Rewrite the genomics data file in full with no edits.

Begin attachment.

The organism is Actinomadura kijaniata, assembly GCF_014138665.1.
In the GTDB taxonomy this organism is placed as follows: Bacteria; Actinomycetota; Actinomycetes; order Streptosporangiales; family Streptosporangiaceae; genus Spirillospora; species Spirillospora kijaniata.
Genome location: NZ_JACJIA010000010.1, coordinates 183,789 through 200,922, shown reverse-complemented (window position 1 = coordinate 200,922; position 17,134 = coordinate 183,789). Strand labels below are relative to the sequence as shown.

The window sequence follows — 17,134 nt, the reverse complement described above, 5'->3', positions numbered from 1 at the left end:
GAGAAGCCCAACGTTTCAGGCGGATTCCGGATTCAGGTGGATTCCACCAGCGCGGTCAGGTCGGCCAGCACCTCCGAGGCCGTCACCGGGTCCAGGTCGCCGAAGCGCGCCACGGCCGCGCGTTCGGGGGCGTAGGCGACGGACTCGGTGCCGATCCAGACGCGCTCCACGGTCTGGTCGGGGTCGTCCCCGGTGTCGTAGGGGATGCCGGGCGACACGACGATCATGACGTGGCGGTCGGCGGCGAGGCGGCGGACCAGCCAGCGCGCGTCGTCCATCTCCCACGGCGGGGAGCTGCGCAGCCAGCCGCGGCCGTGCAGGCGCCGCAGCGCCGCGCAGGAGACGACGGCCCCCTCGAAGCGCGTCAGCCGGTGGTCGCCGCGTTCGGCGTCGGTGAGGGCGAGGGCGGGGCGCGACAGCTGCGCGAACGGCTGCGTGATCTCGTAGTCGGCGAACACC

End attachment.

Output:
The organism is Actinomadura kijaniata, assembly GCF_014138665.1.
In the GTDB taxonomy this organism is placed as follows: Bacteria; Actinomycetota; Actinomycetes; order Streptosporangiales; family Streptosporangiaceae; genus Spirillospora; species Spirillospora kijaniata.
Genome location: NZ_JACJIA010000010.1, coordinates 183,789 through 200,922, shown reverse-complemented (window position 1 = coordinate 200,922; position 17,134 = coordinate 183,789). Strand labels below are relative to the sequence as shown.

The window sequence follows — 17,134 nt, the reverse complement described above, 5'->3', positions numbered from 1 at the left end:
GAGAAGCCCAACGTTTCAGGCGGATTCCGGATTCAGGTGGATTCCACCAGCGCGGTCAGGTCGGCCAGCACCTCCGAGGCCGTCACCGGGTCCAGGTCGCCGAAGCGCGCCACGGCCGCGCGTTCGGGGGCGTAGGCGACGGACTCGGTGCCGATCCAGACGCGCTCCACGGTCTGGTCGGGGTCGTCCCCGGTGTCGTAGGGGATGCCGGGCGACACGACGATCATGACGTGGCGGTCGGCGGCGAGGCGGCGGACCAGCCAGCGCGCGTCGTCCATCTCCCACGGCGGGGAGCTGCGCAGCCAGCCGCGGCCGTGCAGGCGCCGCAGCGCCGCGCAGGAGACGACGGCCCCCTCGAAGCGCGTCAGCCGGTGGTCGCCGCGTTCGGCGTCGGTGAGGGCGAGGGCGGGGCGCGACAGCTGCGCGAACGGCTGCGTGATCTCGTAGTCGGCGAACACC